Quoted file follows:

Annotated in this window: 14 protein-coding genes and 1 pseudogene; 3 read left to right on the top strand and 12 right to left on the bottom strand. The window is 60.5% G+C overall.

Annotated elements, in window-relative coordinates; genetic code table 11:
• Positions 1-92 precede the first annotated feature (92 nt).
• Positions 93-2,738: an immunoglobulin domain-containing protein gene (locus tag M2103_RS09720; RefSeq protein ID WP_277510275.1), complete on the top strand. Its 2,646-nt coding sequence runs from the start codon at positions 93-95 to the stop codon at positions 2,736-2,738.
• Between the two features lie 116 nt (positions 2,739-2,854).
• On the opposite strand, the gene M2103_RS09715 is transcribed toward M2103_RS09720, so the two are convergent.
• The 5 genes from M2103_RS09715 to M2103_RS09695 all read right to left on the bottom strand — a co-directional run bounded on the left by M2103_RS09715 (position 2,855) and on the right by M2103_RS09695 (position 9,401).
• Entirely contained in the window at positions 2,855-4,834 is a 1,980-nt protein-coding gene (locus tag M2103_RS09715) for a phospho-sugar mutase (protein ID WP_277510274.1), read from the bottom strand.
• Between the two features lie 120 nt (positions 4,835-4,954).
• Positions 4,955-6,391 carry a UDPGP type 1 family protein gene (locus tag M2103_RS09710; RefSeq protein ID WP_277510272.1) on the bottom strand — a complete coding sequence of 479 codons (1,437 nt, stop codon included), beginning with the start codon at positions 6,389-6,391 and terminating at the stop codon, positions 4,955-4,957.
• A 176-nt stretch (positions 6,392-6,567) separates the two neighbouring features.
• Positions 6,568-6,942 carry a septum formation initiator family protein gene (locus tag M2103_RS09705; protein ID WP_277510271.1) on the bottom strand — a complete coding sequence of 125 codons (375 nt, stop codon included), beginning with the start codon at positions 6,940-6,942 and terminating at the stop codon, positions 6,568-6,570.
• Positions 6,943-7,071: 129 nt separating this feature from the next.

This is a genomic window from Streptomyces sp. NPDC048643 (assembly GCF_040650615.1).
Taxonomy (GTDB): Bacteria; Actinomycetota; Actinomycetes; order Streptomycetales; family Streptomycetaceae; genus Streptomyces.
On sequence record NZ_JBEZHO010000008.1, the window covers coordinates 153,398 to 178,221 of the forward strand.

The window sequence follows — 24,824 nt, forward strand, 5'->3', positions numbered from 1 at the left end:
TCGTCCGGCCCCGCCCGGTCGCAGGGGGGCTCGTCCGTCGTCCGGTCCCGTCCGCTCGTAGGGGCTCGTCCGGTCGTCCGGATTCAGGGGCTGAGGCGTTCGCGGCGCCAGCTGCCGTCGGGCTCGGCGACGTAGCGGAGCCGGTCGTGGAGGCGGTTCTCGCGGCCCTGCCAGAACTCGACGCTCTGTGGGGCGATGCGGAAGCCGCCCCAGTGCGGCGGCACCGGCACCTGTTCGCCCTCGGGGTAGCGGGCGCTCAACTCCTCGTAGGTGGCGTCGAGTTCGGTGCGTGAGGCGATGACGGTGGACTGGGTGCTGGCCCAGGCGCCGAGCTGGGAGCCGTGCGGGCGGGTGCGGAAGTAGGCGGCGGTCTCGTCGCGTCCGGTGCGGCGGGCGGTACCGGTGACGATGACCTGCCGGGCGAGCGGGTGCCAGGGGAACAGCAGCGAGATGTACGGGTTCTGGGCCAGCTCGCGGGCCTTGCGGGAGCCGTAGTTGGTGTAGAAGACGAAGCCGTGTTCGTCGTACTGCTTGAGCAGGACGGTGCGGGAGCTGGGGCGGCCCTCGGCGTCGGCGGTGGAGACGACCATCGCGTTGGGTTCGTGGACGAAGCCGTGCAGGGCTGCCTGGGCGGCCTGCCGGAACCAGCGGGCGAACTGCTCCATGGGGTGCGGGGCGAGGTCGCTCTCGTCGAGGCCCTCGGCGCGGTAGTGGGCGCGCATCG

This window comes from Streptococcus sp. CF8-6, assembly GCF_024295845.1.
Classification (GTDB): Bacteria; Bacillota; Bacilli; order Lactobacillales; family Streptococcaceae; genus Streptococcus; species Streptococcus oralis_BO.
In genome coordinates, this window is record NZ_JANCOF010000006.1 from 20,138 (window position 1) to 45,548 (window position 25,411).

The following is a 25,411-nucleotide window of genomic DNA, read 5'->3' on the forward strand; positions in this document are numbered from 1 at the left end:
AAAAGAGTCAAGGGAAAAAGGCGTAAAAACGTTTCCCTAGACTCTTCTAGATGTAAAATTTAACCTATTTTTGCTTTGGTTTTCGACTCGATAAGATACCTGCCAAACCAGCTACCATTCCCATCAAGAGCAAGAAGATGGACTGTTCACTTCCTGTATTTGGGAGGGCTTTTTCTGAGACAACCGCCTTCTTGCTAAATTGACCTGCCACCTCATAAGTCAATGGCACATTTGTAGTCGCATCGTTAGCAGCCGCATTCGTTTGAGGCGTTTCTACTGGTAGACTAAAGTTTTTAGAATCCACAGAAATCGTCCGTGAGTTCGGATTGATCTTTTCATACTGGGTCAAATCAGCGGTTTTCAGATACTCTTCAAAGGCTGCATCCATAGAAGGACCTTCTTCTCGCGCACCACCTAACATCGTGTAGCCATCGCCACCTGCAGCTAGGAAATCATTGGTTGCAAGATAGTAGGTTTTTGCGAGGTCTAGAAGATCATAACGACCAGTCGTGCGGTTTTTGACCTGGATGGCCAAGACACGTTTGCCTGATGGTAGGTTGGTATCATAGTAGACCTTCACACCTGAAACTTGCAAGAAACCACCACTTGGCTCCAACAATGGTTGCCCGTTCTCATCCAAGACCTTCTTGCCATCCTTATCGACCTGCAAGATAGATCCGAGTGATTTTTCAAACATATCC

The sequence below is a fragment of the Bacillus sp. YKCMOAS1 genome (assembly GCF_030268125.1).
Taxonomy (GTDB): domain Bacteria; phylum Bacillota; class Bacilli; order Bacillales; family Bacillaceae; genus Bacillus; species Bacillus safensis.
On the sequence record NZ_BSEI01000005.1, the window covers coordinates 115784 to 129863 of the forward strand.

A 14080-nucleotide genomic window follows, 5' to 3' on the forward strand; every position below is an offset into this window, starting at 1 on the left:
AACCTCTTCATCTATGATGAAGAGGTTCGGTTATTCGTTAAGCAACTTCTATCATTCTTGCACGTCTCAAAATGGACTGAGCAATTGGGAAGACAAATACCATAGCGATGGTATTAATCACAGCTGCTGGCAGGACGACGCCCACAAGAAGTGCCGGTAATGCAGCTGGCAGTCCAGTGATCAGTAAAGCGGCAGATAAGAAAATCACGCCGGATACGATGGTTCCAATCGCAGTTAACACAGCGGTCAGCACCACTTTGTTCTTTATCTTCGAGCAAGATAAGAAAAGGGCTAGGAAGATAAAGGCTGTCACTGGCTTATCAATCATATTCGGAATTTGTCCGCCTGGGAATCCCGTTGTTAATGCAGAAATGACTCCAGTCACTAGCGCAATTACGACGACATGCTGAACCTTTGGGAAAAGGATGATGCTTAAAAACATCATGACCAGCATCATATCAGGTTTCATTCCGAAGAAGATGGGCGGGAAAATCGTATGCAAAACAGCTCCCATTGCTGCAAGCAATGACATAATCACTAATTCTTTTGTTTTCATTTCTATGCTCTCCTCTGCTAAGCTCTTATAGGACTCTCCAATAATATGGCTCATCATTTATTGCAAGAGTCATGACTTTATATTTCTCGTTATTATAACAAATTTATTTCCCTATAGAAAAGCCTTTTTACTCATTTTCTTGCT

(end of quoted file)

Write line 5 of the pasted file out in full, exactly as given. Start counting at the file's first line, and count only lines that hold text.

• Between the two features lie 116 nt (positions 2,739-2,854).